Friday, May 27

An Ohio LGBTQ+ aquatics team is definitely making waves

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The Cleveland Aquatic Team has come a long way since its formation in 2010.

Initially created to compete at 2014’s Gay Games 9 in Cleveland, the LGBTQ+ U.S. Masters Swimming team has continued to grow, expanding its membership and competing in everything from local to international meets. And while a love of swimming is the main draw for members, the athleticism, camaraderie and teamwork is what keeps them coming back to the water.

The Buckeye Flame dove into what motivates the Cleveland Aquatic Team and got a preview of two upcoming meets with longtime member Tom Stebel.

Who can join the Cleveland Aquatic Team?
TS: We are open to all sexual identities, gender identities, and abilities. You don’t have to be a great swimmer to swim with us. We have transgender swimmers and quite a few gender non-conforming individuals. We have probably a pretty equal distribution of men and women. And on occasion there will be a heterosexual person that wants to swim with us. It might be safer for a woman, or maybe we’re just more fun.

We have swimmers from about 21 years old to 76 years old. I would say the median swimmer might be 50. We’re definitely intergenerational and interracial.

What are the team’s goals?
One of our goals is physical fitness. We could all be training on our own, but it’s certainly not as fun and it’s not the same as training with other people, because they’ll notice some of your goals or might pick up on something that you’re doing right and compliment you on that.

Competitively, we always have our eye on the next meet. And that means improving yourself and your practice. So that’s part of our goal.

But mostly, we want to have an outlet for people to exercise, enjoy the love of swimming, and make our team visible as a queer team. We practice three times a week at Cleveland State University. All of those students see us, know us, and love that we’re coming there because we’re more fun and easier to get along with than many of the other teams that they deal with. We have a student as our coach, and that person benefits by being our coach as much as we benefit from them. I think for the people who aren’t competing it’s about exercise and fun.

Why is the camaraderie you offer so important to LGBTQ+ people in particular?
Most LGBTQ people have felt some sort of discrimination and were made to feel like an outsider—especially on a sports team—where often they’re the laughingstock of the team and bullied. I did Little League and that was my experience on a sports team. I wasn’t interested in ever being on one again…until I was nearly 48 years old and joined the swim team. This gives every person a chance to flourish in a group setting. We support each other in the pool, but also outside of the pool: weddings, children, funerals. We support each other through life.

For instance, oftentimes in a heat at the Gay Games, the person who would come in first would get some applause. But the person who came in last always gets the most amount of applause. Oftentimes, the whole building would erupt in applause for this person, just because they tried. My teammates and I always bring our authentic queer selves to a meet. It brings visibility and awareness that queer people are athletes, and they might even be better you. It’s just a really nice way to make friends and have lifelong friendships and exercise at the same time.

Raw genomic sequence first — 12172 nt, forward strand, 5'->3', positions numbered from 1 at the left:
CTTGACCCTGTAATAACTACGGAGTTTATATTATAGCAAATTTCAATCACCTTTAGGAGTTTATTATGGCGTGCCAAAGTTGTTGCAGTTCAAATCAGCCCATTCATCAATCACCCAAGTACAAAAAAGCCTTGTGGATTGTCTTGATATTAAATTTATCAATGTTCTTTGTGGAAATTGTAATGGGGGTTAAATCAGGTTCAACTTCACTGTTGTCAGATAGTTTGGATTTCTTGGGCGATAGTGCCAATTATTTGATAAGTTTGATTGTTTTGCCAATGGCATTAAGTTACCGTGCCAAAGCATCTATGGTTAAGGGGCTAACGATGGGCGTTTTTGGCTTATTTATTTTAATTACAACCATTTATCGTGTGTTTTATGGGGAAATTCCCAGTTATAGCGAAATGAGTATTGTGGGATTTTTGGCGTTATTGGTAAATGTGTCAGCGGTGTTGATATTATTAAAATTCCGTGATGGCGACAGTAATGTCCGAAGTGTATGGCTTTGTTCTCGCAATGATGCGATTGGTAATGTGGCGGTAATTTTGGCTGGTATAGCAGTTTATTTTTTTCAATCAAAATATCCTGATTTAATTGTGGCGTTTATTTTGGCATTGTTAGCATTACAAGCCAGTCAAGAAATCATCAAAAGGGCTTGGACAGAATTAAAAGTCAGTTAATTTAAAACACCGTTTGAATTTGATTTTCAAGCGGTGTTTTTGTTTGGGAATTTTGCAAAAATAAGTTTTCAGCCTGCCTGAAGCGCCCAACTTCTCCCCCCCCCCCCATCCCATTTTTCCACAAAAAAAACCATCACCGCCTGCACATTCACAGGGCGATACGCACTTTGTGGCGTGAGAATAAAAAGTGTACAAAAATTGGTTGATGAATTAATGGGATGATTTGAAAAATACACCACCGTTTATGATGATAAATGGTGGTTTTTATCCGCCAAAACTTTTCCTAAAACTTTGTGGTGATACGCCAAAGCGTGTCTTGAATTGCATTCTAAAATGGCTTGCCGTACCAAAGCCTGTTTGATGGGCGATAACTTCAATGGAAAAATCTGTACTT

How did COVID impact the group?
As an athlete, your body and your mind are used to a certain level of physical exercise. Pools were closed when we had the stay-at-home orders. That was a struggle to maintain one’s physical self and mental stability. We started with zoom meetings and slowly we started swimming in pools once they opened up. It took quite some time and quite an effort to find a pool that was going to allow us all to swim together at the same time. When we did, that was really helpful for everybody’s mental and physical state. One of our teammates even decided to build a lap pool in his backyard and we started training there as well. And wow, what a blessing.

One trend we’ve been noticing is that, as of January when things started to quiet down a bit with COVID, we’ve had some new swimmers, and they all are trending younger and more gender diverse. Maybe it could be a post-COVID need for exercise or community? Maybe younger people noticed it more that they needed that.

Tell us about your upcoming swim meets.
On March 27, we have a local swim meet at Cleveland State University, hosted by our local U.S. Masters Swimming group. That’s our home pool, and it’s bound to bring a lot of our swimmers out, including people who haven’t been swimming recently or haven’t competed.

Following that is an International Gay Lesbian Aquatics (IGLA) competition April 6–10, in Palm Springs, California. There’s at least two of us that are already registered, and then some people who are lagging, but they’ll get there. I know we’ll at least have a small bunch competing there. That’s really important for our team and for our city to be represented. 🔥

Ignite Action: 

  • Join or learn more about the Cleveland Aquatic Club at their website, or check out the central Ohio U.S. Masters Swimming team, Ohio Splash.
  • Cheer them on during their upcoming meets on March 27, at Cleveland State University or in Palm Springs, California, April 6–10.

About Author

Ilona Westfall is a Cleveland-based freelance writer. When she’s not penning articles for a variety of northeast Ohio publications, she’s roller skating with Burning River Roller Derby, rolling d20s with her D&D group, or getting muddy in the woods.

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